Rating: 6/10


   

The Best Exotic Marigold Hotel (Soundtrack) by Thomas Newman

21 Tracks
Running Time: 46:43

 

The Best Exotic Marigold Hotel by Thomas Newman

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Released by Sony Music 2012
Review by Christopher Coleman (@ccoleman)

 

"THE BEST EXOTIC MARIGOLD HOTEL will likely be remembered and awarded for its wonderful performances, but one that should not be overlooked is that of composer THOMAS NEWMAN, whose score is a refreshingly exotic getaway all it’s own."


While Thomas Newman has been and will continue to get much attention because for his score for the James Bond film, SKYFALL, a lesser known (but definitely no less British) film, THE BEST EXOTIC MARIGOLD HOTEL, might surprise many as it features, at the very least, an equally intriguing original score.

The film, a dramatic-comedy, adapted from the novel, THESE FOOLISH THINGS by Deborah Moggach, is filled with crisp writing and embraceable performances by some of Britain's top actors; among them: Judi Dench, Bill Nighy, Maggie Smith, Tom Wilkinson and even Dev Patel is a delight. Director John Madden (Mrs. Brown, Shakespeare in Love, The Debt) balances the dramatic tension and comedic moments as skillfully as we’ve become accustomed to him doing in the past.  Here, he gives us a handful of separate tales, which destiny has brought together.  An aging group of six men and women take a chance on a whimsically described place called THE BEST EXOTIC MARIGOLD HOTEL in India, where they look for relief, restitution, and romance.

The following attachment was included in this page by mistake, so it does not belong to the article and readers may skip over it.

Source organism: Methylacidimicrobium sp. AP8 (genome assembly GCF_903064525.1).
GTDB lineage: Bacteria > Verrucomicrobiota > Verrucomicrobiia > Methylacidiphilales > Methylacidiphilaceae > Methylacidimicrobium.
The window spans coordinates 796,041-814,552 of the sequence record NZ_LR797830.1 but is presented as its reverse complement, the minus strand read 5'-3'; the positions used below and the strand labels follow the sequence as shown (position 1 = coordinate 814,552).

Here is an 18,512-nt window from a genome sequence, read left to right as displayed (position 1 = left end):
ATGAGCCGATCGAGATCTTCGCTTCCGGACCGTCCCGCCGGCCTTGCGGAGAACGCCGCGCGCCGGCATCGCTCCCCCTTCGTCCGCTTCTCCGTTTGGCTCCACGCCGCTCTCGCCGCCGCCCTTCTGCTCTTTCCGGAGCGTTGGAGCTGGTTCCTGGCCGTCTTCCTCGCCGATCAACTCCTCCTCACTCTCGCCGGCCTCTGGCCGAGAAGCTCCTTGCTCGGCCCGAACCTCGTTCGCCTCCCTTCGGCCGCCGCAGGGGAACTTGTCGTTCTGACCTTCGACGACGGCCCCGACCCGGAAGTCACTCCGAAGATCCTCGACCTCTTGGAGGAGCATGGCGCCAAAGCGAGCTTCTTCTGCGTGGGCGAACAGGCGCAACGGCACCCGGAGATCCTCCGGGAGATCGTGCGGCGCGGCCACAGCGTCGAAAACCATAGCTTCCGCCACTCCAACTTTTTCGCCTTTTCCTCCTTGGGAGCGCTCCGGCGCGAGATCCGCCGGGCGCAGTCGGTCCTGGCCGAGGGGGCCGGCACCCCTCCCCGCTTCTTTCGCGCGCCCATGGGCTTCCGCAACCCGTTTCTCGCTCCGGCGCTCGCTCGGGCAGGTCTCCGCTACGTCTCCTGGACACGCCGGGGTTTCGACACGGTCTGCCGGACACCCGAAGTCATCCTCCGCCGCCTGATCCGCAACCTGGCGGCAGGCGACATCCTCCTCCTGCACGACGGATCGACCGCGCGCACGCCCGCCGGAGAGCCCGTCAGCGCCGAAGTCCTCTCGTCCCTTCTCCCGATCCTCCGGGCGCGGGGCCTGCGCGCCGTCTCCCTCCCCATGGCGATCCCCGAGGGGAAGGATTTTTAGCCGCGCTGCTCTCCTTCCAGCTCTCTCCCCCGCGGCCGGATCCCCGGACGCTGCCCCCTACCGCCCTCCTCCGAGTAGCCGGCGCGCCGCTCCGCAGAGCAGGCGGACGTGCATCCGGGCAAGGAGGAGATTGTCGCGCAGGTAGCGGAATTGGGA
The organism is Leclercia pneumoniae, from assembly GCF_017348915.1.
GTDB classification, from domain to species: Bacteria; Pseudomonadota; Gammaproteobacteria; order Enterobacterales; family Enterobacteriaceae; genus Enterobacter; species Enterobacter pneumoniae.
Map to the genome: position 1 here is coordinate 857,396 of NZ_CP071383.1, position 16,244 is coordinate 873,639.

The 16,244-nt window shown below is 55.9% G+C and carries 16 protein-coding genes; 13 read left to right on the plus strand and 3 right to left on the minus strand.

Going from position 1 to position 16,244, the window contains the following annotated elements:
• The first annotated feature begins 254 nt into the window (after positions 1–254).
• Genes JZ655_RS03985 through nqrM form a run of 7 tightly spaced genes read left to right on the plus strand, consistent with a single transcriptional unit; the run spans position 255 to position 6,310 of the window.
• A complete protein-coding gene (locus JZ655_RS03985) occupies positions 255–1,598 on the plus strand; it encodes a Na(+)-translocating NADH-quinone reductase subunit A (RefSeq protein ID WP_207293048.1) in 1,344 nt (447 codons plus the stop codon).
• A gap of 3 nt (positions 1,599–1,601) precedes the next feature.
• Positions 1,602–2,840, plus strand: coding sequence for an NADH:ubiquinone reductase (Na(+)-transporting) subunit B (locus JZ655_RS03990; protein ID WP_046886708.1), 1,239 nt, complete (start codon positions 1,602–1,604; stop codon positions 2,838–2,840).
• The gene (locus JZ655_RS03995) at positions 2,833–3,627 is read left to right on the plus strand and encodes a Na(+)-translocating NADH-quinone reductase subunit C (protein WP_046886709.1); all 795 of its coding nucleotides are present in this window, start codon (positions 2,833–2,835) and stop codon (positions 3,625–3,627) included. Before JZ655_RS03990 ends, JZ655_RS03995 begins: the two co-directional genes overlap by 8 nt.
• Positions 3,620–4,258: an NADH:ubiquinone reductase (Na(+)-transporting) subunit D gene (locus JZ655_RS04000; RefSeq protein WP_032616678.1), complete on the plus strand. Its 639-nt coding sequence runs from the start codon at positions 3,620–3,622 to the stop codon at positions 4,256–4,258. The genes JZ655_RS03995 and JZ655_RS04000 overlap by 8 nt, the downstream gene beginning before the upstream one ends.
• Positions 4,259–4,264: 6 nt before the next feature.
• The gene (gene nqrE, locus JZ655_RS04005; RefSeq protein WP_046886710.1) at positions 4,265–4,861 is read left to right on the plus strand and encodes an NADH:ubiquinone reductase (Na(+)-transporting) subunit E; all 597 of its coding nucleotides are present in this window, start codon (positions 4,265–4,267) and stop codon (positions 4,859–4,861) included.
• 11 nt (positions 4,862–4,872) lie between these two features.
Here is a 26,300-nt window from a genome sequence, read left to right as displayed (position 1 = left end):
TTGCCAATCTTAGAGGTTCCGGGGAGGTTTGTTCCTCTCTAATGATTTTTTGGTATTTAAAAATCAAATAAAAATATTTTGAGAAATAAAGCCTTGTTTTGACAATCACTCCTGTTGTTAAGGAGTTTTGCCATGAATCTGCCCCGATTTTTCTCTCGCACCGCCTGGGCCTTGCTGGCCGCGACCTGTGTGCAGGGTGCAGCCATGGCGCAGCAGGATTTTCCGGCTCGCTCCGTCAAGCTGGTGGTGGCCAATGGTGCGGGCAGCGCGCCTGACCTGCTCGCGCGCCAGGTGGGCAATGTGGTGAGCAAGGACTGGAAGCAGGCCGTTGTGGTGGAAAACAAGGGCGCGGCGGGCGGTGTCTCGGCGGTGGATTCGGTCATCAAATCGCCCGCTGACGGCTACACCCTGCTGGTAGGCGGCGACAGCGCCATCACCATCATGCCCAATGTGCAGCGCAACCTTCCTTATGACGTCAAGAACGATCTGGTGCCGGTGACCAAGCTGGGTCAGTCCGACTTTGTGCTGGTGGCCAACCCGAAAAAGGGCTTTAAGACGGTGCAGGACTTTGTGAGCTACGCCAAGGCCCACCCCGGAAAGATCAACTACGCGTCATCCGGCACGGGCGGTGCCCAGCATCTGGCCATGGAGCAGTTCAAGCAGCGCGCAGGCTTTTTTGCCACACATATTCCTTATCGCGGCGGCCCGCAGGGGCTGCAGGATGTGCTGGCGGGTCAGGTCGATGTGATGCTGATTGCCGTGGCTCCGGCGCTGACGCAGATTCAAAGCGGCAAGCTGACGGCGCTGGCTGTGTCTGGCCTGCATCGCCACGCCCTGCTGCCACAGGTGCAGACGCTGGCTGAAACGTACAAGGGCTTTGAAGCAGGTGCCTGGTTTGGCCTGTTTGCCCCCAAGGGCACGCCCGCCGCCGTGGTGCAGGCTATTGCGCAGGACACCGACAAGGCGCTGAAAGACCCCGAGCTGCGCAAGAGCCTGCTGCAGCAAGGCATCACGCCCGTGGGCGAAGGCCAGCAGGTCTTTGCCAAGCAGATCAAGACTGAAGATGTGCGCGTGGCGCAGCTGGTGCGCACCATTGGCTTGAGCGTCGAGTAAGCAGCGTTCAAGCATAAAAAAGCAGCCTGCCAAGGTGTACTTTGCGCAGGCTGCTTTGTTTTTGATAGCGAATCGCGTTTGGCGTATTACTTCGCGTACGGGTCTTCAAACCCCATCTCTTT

For THE BEST EXOTIC MARIGOLD HOTEL, Thomas Newman delivers yet another highly effective, surprisingly appropriate original score. This time, like our intrepid ensemble of actors, Newman’s music goes off in exotic directions. Unique to this effort is Newman's significant dose of the Bollywood-vibe through its distinctive, Indian instrumentation, rhythms, and vocals. If you have any affinity for original scores by A.R. Rahman, then it’s likely you will find much to enjoy in Newman’s work here. The score ranges from the fast paced, rhythmic-life of tracks like “Road to Japur” and “Tuk Tuks” to those which reflect the struggles of soul by each the film’s characters like: “This is the Day,” “Udaipur,” and “Young Wassam.” Finally, Newman weaves in his most optimistic, musical colors in tracks such as: “The Chimes at Midnight,” Day 22,” and “A Bit of Afters,” leaving the listener pretty well rehabilitated by the score’s end.

THE BEST EXOTIC MARIGOLD HOTEL will likely be remembered and awarded for its wonderful performances, but one that should not be overlooked is that of composer THOMAS NEWMAN, whose score is a refreshingly exotic getaway all it’s own. If you can’t afford a trip to India to restore your soul and senses, then a few listens to Newman’s “other” 2012 effort may just do the trick.


Rating: 8/10


   

Music from the Batman Trilogy (Soundtrack) by Hans Zimmer and James Newton Howard

15 Tracks
Running Time: 73:54

 

Music from the Batman Trilogy by Hans Zimmer and James Newton Howard

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Released by Silva Screen 2012
Review by Thomas Midena (@thoroughmas)
 

 

"...this is a splendid performance of a fantastic collection of pieces, and can only be thought of as a success. "

 

His epic trilogy may have come to an end, but Christopher Nolan and Hans Zimmer’s dark hero hasn’t finished fighting just yet. But does this compilation of music from Batman Begins, The Dark Knight and The Dark Knight Rises paint a lifeless reflection of the epic tale, or lovingly illuminate the Gotham we know and love?